# 2014 USAMO Problems/Problem 6

## Problem

Prove that there is a constant $c>0$ with the following property: If $a, b, n$ are positive integers such that $\gcd(a+i, b+j)>1$ for all $i, j\in\{0, 1, \ldots n\}$, then $$\min\{a, b\}>c^n\cdot n^{\frac{n}{2}}.$$

## Solution

The following solution is due to Gabriel Dospinescu and v_Enhance (also known as Evan Chen).

Let $N = n+1$ and assume $N$ is (very) large. We construct an $N \times N$ with cells $(i,j)$ where $0 \le i, j \le n$ and in each cell place a prime $p$ dividing $\gcd (a+i, b+j)$.

The central claim is at least $50\%$ of the primes in this table exceed $0.001n^2$. We count the maximum number of squares they could occupy: $$\sum_p \left\lceil \frac{N}{p} \right\rceil^2 \le \sum_p \left( \frac Np + 1 \right)^2 \\ = N^2 \sum_p \frac{1}{p^2} + 2N \sum_p \frac1p + \sum_p 1.$$ Here the summation runs over primes $p \le 0.001n^2$.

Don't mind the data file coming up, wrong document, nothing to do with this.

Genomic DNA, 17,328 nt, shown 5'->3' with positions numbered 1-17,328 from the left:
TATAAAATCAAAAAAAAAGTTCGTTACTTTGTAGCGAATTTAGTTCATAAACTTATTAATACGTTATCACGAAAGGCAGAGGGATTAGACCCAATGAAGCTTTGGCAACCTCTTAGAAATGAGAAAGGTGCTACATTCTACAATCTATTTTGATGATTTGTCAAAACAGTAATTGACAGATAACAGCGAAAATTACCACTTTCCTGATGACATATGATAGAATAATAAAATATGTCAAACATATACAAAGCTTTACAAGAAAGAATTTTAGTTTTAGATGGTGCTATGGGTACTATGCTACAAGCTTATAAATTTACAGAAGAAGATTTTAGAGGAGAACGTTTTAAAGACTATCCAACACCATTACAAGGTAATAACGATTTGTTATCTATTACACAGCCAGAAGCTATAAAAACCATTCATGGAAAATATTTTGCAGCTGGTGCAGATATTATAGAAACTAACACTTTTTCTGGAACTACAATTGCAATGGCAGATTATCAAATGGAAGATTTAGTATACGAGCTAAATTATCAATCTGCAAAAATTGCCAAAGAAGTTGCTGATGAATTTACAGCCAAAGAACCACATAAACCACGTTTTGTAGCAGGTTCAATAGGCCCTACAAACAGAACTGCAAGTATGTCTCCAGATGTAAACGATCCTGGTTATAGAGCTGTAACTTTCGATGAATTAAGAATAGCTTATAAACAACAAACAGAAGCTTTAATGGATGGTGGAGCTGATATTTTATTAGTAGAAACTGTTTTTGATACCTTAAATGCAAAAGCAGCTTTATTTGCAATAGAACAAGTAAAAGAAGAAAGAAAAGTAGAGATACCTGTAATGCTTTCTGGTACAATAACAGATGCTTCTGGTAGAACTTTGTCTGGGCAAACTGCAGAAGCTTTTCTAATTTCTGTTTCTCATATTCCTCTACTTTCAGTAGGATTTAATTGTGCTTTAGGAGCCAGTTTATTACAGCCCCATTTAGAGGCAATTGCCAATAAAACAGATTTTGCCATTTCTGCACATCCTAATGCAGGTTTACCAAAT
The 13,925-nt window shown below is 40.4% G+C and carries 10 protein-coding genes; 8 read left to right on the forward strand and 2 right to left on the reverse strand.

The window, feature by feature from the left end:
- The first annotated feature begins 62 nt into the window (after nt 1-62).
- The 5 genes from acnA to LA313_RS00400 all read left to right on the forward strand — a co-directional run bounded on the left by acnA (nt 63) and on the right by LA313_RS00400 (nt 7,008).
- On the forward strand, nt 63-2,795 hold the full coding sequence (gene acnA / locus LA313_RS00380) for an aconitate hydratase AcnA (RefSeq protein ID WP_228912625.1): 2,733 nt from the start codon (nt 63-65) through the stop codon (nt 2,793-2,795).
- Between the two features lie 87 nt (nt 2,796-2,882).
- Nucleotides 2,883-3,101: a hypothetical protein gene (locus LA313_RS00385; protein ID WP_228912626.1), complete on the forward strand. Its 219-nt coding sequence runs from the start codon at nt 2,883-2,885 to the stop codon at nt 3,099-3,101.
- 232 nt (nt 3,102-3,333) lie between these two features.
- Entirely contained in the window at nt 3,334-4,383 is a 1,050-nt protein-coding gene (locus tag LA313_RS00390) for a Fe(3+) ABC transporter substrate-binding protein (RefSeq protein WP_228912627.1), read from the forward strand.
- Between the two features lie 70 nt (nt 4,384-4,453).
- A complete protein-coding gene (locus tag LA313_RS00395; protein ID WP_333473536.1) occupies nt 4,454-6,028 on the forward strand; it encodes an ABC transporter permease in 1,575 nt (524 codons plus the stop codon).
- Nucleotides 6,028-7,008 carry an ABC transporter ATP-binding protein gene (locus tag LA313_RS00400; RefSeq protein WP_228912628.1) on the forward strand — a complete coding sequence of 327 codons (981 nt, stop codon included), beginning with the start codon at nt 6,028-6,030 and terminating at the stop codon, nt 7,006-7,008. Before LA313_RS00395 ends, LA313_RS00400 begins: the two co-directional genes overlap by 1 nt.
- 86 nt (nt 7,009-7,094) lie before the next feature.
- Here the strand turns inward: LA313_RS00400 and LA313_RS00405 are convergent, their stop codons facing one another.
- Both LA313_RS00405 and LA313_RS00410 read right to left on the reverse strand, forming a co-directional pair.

Let $r = \pi(0.001n^2)$ denote the number of such primes. Now we apply the three bounds: $$\sum_p \frac{1}{p^2} < \frac 12$$ which follows by adding all the primes directly with some computation, $$\sum_p \frac 1p < \sum_{k=1}^r \frac 1k = O(\ln r) < o(N)$$ using the harmonic series bound, and $$\sum_p 1 < r \sim O \left( \frac{N^2}{\ln N} \right) < o(N^2)$$ via Prime Number Theorem. Hence the sum in question is certainly less than $\tfrac 12 N^2$ for $N$ large enough, establishing the central claim.

Hence some column $a+i$ has at least one half of its primes greater than $0.001n^2$. Because this is greater than $n$ for large $n$, these primes must all be distinct, so $a+i$ exceeds their product, which is larger than $$\left( 0.001n^2 \right)^{N/2} > c^n \cdot n^n$$ where $c$ is some constant.